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Georgia Supreme Court spaceport case pits 1st Amendment against county home rule

Georgia’s Supreme Court is set to hear a case next month that First Amendment experts say could create significant hurdles for voters who want to use public initiative to rein in their local elected officials.

It’s the latest installment in Camden County’s long-running effort to build a spaceport on the Georgian coast. The county is challenging a clause in the Georgia Constitution that paved the way for a special election that blocks the purchase of 4,000 acres near the Atlantic Ocean where Camden officials are planning the controversial rocket launch spaceport.

Over a two-year period, Camden residents secured the signatures of more than 10% of registered voters needed to put the referendum on the ballot.

And in the March 8 election, voters rejected a resolution allowing the county to enter into the land deal with Union Carbide Corp., as residents objected to a still-running spaceport tab that now tops $11 million. dollars. Meanwhile, opponents continue to complain about the possibility that rockets launched from the spaceport could explode, raining debris on federally protected areas and 40 private homes on Cumberland Island.

Clare Norins, director of the University of Georgia Law School’s First Amendment Clinic, wrote in a friend of the court brief that the county is unable to provide evidence in support of his view that the county’s authority to conduct business is seriously threatened by giving voters the power of a referendum that allows the public to air their grievances through protected political speech.

Since the majority of county laws that affect residents are passed by the county and other local officials, as opposed to the Georgia General Assembly, the referendum offers residents the opportunity to veto measures such as Camden Spaceport, where many residents felt they were being ignored as county commissioners went on an extended quest to launch rockets off the Georgian coast toward sensitive barrier islands, Norins wrote.

The Supreme Court has scheduled a hearing for August 23 in the case.

“The invalidation of this direct democracy safety valve built into our State Constitution will rob not only the people of Camden County, but the people of Georgia’s 159 counties of their ability to hold their county commissioners accountable more than ‘once every four years,’ the legal brief said. “Although county commissioners are few in number, they wield enormous power to legislatively affect the lives of their constituents.”

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Camden officials’ foray into commercial space exploration began in 2014 and five years later the Federal Aviation Administration granted the spaceport operator license for up to 12 launches per year. The license is dependent on the county closing on lands held by Union Carbide. Each individual launch would require state and federal regulatory approval.

As legal battles unfold, county officials ‌seek‌ ‌investors‌ and attract business for a project they believe will be an economic driver for the region.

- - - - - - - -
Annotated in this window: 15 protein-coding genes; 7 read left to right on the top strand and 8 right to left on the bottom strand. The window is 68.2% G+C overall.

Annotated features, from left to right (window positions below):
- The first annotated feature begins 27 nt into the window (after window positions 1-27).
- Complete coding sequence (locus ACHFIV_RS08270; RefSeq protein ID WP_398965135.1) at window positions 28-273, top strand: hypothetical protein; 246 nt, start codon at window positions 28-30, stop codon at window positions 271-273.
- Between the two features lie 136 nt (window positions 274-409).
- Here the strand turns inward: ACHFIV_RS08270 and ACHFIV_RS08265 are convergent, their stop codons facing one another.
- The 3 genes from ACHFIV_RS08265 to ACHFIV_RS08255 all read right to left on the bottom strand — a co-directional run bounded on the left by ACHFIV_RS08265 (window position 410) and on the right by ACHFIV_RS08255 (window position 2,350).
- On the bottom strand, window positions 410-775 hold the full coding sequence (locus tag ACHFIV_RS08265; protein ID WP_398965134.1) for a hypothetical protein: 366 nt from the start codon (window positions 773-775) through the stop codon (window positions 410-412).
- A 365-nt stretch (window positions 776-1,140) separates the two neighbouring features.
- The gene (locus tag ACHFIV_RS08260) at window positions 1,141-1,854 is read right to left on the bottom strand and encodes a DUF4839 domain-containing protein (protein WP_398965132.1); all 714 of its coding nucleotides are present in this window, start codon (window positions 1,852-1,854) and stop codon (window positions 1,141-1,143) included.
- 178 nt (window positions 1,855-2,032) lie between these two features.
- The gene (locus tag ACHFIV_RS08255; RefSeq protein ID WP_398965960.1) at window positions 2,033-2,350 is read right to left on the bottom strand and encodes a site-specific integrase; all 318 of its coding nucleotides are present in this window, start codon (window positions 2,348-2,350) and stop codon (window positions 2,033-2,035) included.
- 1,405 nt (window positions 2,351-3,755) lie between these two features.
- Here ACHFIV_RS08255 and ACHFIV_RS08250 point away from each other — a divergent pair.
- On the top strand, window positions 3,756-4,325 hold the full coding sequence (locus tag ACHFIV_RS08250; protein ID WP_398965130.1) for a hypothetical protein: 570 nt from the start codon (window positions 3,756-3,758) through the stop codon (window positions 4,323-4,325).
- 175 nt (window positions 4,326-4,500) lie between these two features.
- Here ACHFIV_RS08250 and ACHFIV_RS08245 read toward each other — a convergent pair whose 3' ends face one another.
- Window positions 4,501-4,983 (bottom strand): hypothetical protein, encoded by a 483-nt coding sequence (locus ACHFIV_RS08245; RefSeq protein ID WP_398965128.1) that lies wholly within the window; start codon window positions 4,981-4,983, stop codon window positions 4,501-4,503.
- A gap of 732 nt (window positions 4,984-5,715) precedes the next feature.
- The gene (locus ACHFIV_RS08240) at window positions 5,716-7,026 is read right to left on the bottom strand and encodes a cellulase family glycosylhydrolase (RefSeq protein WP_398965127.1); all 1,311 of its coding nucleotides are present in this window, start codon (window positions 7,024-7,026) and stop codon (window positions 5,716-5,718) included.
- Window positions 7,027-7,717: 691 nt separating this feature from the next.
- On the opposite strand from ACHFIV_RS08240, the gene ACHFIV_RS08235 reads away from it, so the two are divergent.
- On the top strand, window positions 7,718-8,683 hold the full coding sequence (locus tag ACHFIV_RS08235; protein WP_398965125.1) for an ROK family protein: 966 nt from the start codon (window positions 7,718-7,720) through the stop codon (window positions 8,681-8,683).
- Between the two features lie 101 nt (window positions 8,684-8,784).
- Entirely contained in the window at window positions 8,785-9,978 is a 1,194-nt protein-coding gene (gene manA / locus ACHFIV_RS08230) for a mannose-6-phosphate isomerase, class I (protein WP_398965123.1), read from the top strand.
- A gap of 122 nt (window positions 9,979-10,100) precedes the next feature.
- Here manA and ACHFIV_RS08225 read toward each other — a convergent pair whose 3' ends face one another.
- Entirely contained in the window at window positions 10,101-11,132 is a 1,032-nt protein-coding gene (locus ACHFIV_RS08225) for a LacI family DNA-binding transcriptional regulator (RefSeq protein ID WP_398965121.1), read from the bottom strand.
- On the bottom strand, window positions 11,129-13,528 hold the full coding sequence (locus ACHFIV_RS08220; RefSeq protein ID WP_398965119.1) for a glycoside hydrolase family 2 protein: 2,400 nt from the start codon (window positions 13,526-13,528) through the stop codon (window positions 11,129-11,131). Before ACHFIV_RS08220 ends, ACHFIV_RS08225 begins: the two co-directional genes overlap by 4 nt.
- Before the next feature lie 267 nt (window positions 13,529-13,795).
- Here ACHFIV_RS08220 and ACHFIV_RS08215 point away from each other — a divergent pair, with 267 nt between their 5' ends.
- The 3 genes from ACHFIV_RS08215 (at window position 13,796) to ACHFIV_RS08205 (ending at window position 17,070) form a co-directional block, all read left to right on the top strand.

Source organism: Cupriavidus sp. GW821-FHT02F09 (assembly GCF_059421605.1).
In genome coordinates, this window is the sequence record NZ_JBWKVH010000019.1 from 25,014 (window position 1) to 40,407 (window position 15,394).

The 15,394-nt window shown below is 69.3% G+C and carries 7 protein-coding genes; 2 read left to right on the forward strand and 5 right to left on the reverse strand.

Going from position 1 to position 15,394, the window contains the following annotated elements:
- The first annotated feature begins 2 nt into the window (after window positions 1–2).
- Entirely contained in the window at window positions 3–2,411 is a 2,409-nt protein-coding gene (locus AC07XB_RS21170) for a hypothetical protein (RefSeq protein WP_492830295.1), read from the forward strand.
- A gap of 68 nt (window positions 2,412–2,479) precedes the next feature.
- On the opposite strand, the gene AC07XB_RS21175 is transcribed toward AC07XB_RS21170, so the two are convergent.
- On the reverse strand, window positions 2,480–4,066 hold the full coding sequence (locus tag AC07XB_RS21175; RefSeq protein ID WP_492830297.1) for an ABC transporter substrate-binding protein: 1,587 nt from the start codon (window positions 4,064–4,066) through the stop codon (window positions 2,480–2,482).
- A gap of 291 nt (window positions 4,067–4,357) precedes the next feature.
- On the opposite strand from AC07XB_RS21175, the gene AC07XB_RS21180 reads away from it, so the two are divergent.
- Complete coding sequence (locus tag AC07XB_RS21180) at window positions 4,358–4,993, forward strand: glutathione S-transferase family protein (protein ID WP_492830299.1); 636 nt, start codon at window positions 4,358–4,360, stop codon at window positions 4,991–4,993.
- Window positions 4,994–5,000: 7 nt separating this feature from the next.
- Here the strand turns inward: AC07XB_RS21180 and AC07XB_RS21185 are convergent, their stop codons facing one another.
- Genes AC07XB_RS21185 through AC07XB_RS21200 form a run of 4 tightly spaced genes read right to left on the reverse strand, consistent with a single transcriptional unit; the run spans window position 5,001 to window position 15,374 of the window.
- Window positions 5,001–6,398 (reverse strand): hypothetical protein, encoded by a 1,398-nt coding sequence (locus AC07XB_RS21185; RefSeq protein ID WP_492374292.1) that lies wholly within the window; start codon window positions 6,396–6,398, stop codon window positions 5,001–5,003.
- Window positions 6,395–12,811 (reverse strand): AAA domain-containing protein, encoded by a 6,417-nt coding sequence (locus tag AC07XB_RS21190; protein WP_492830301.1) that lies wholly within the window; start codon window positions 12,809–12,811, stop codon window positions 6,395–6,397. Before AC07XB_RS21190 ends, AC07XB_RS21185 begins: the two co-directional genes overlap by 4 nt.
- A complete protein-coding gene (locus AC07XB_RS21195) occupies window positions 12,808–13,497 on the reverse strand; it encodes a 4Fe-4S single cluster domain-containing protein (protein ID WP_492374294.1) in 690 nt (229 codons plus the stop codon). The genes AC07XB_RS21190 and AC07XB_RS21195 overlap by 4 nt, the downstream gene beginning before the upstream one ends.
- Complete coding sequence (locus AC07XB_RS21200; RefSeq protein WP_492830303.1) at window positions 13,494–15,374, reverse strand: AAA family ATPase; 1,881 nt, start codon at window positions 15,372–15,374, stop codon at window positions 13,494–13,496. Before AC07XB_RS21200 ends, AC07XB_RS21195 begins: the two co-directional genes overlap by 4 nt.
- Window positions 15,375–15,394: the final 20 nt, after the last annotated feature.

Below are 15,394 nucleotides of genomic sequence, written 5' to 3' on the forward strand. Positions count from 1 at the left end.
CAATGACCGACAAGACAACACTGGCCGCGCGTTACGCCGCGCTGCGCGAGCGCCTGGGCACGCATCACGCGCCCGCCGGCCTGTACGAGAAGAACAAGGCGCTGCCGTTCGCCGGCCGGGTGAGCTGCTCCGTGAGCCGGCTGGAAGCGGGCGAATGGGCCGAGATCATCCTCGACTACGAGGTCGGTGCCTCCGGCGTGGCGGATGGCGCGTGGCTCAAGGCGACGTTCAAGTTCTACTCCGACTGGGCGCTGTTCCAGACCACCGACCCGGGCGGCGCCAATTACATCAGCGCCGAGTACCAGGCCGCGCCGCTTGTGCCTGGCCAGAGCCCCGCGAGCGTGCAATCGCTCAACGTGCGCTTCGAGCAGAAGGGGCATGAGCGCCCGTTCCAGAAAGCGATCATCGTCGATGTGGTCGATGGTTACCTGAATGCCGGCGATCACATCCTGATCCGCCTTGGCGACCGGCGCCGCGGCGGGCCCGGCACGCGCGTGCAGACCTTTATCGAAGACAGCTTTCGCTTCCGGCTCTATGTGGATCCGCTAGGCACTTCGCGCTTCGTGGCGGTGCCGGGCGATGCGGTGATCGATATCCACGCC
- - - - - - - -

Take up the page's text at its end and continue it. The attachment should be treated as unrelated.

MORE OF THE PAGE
The Association County Commissioners of Georgia sides with Camden officials, who are members of the lobbying organization. The organization says the public initiative clause was never intended to apply to land deals.

Camden argues that the state constitution ‌prohibits residents from revoking county resolutions. Instead, county attorneys say, the real estate contract falls under the state autonomy provision, which grants counties the power to enact local laws.

In a related case from 2020, Glynn County was successfully blocked two state senate bills that called for a special election to abolish the county police department and return control to the‌ ‌‌ ‌sheriff.

If the state high court rules against the county, ‌a recurring cycle of petitions could be triggered against county and city governments, which would be ‌‌‌contrary to the state constitution which establishes the ground rules of government. , lawyers for the counties association wrote on May 16.

“Such an outcome would have a dramatic impact on the 159 county members of the ACCG, both operationally and cost-wise: counties would have to provide funding for staff, equipment and venues to holding this new class of county-wide special elections.”

The county association and Camden officials also cite a 1998 state case in which the Georgia Supreme Court ruled against a group of residents and business owners who were trying to stop city leaders from Claxton, in southern Georgia, to close the railroad crossings. They are asking the judges hearing the Camden case to follow suit in the Kemp v. City of Claxton case by giving the constitutional county domicile rule the same weight as the statutory municipal domicile rule.

“The feasibility of Kemp’s reasoning is even more evident in the light of our system of government: if citizens are dissatisfied with the measures taken by their elected, they can (and often find) their remedy by voting those elected removed from office,” the county association’s legal argument reads.

The Supreme Court case isn’t the only legal tangle holding up the planned spaceport. The Southern Environmental Law Center, One Hundred Miles, and the National Parks Conservation Association are suing the Federal Aviation Administration in U.S. District Court for the District of Columbia. In a lawsuit filed in May, environmental groups say the agency has failed to adequately study the potential environmental damage that approved small rockets could cause since ‌spaceport’s previous plans envisioned SpaceX-sized launches.

Teresa R. Cabrera

The author Teresa R. Cabrera